Paris-based author and travel guide Rosemary Flannery has lived through the highs and lows of the tourist business here, buffeted by terrorist attacks, yellow vest protests — and now the coronavirus.
“It was a big shock to find out in March that everything was cancelled,” Flannery said of travel bans issued on both sides of the Atlantic, as the numbers of coronavirus cases began shooting up.
For Flannery, a native New Yorker who has added on French nationality, it has meant that a mainstay of her walking tours and museum visits has vanished: Americans.
“All the people who were to come for Easter break, everybody who was to come for the summer -- even those who were going to come in September -- all cancelled," she said.
Now, with coronavirus cases under control across large swathes of the continent, the EU is cautiously opening its borders to visitors from a short list of 14 safe countries.
Tunisia, Canada, Japan and Georgia have made the cut. So has China -- bringing the list to 15, if Beijing reciprocates by welcoming European visitors.
Off the list is every other nation, including Brazil and Russia — along with what has traditionally been Europe’s closest ally, the United States, where coronavirus cases are back on the rise after a dip during the spring.
European officials say the list is based on epidemiological concerns and reciprocity considerations, and will be revised regularly to add, but also strike off countries, as situations change.
Yet their decision also underscores the very different trajectories the two regions are on — not just in dealing with the pandemic. With Europe and the United States sometimes vying to acquire masks and promising medications for their citizens, not to mention future vaccines, coronavirus is also accentuating a widening transatlantic divide, some analysts say.
The EU’s travel list “can be seen as an explanation that Europe was not very impressed by the measures taken by the U.S.” in fighting the virus, said Sebastien Maillard, director of the Paris-based Jacques Delores Institute research group. “But also there is some reciprocity; if the U.S. keeps its ban on Europeans, then we will keep ours as well.”
Missing in Paris: American tourists
Last week. in an apparent bid to downplay concerns, Secretary of State Mike Pompeo said the U.S. and Europe are working together to ensure that both open up safely.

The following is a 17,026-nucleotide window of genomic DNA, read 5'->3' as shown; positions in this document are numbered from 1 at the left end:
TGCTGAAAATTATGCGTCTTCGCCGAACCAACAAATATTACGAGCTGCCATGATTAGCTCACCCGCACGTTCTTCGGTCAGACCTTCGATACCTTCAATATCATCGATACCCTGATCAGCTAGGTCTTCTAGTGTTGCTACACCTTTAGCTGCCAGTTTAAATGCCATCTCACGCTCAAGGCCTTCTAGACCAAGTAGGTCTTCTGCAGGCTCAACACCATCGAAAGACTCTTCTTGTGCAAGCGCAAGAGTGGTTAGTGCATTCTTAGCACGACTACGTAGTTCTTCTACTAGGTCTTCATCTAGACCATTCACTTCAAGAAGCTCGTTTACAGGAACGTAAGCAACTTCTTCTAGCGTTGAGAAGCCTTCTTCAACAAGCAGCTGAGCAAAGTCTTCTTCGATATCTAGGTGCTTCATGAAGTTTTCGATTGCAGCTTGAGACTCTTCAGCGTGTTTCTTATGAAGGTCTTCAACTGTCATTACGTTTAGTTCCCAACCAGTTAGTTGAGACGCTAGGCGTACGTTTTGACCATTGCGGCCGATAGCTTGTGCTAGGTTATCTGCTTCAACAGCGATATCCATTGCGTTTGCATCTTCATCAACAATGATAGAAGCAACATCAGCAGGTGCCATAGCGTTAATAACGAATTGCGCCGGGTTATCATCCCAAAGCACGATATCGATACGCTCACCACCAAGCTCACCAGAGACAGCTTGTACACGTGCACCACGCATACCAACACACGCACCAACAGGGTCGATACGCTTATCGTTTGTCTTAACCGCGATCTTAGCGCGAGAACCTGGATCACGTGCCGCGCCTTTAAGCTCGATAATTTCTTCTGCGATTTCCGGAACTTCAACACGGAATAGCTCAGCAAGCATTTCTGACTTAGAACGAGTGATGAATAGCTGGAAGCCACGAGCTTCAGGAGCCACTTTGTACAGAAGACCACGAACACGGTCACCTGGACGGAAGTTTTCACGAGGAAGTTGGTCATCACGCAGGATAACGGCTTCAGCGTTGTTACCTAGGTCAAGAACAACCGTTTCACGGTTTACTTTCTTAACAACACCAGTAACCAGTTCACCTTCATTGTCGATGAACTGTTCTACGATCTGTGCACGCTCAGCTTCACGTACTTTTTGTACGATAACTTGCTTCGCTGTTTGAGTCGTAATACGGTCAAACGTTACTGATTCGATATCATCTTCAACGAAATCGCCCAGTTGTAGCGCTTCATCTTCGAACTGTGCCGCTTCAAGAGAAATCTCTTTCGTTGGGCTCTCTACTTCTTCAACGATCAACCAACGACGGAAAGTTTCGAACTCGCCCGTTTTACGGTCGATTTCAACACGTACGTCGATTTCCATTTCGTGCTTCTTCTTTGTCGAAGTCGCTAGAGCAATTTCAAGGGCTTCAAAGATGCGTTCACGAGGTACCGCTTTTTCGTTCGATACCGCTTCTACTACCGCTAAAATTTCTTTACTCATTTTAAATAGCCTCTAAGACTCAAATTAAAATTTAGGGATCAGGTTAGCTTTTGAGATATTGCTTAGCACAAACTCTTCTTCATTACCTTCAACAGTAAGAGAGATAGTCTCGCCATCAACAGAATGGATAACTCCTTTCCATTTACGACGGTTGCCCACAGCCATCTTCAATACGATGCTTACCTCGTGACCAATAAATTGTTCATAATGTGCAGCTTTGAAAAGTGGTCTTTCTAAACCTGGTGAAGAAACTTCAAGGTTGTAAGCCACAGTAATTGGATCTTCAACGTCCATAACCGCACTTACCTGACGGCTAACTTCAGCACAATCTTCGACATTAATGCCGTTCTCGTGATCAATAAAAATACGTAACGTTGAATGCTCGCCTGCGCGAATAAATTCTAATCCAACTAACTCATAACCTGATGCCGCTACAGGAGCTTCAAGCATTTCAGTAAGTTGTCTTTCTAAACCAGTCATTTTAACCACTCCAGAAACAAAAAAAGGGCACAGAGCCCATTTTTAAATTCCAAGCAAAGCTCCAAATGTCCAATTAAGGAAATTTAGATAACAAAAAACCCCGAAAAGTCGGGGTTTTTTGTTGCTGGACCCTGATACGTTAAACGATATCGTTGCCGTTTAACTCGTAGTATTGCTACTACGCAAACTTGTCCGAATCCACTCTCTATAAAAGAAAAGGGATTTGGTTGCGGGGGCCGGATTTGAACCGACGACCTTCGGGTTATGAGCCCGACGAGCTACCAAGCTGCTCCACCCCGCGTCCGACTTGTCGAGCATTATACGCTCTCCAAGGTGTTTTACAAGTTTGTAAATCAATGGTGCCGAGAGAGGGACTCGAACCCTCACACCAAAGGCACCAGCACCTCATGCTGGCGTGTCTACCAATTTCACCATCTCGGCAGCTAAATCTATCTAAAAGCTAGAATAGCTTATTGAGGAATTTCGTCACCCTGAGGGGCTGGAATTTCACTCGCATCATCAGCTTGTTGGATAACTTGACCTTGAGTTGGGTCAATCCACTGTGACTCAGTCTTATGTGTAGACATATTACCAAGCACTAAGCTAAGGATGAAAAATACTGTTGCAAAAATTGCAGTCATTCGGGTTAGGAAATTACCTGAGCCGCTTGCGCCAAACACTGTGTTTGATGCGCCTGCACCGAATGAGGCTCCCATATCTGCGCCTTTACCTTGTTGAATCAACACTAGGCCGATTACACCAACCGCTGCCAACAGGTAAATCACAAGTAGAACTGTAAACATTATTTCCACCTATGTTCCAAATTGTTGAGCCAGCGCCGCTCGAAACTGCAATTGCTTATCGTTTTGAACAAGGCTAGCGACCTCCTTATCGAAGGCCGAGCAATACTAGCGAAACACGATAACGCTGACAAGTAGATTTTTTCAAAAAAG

“It’s a challenge for all of us to decide how and when to open up our economies and our societies. Everybody’s trying to figure that out,” Pompeo said during a video conference organized by the German Marshall Fund research institute. “We’re working with our European counterparts to get that right.”
In the French capital, the absence of American tourists these summer months is striking, and deeply felt. For decades, they have helped to shape the city’s history and culture — from Left Bank cafes like Les Deux Magots, a favorite watering hole of 20th-century writer Ernest Hemmingway, to jazz clubs, book stores and breakfast joints.
They are also a major source of revenue, counting among the top foreign visitors in Paris, where tourism employs nearly 10 percent of the area workforce.
“American tourists are great, honestly I think they’re the best,” tour guide Flannery said. “They love Paris. They’re crazy about France. They’re very delighted by everything — by the savoir vivre, by the food, by the (Seine) river, by the beauty of the architecture.”
Flannery has seen other downturns, including after terrorist attacks in the U.S. and France, in 2001 and 2015, respectively.
“After 9/11, for about three years Americans didn’t like to get on a plane,” she says. “This is a different type of catastrophe, but there are similarities.”
Mask piracy and other tensions
As coronavirus cases surged in places like Italy and France in early March, Washington barred most European travelers from entering. The move sparked chaos in airports, and the European Union responded shortly after with a travel ban of its own.
As both regions scrambled to import masks and other equipment, several local European officials accused the United States of diverting supplies they had ordered for their own citizens – allegations the U.S. denied. Berlin’s interior secretary even accused the Americans of “mask piracy.”
In France, the government described it as “unacceptable” last month for French pharmaceutical giant Sanofi to prioritize American markets with any COVID-19 vaccine it developed – a scenario the company’s head appeared to suggest, because of generous U.S. research investment.
Washington was again in the spotlight this week, following reports it had secured nearly all the existing stock of a promising coronavirus drug called remdesivir.
While poorer countries will reportedly be able to make a generic version of it under a deal between the U.S. government and its California manufacturer, European and other wealthier nations will not have immediate access to it.
Europe is also feeling caught in the middle of U.S.-China tensions that have sharpened with the pandemic, analyst Maillard said, stoking sentiments that the continent wants to be an “independent geopolitical actor.”
“When we needed protective equipment, when we needed a vaccine — when the U.S. was trying to come in to buy it at a better price or to take over a company — we didn’t feel treated like allies,” he added. “So now I think the Europeans are more conscious they need to get on their way on their own.”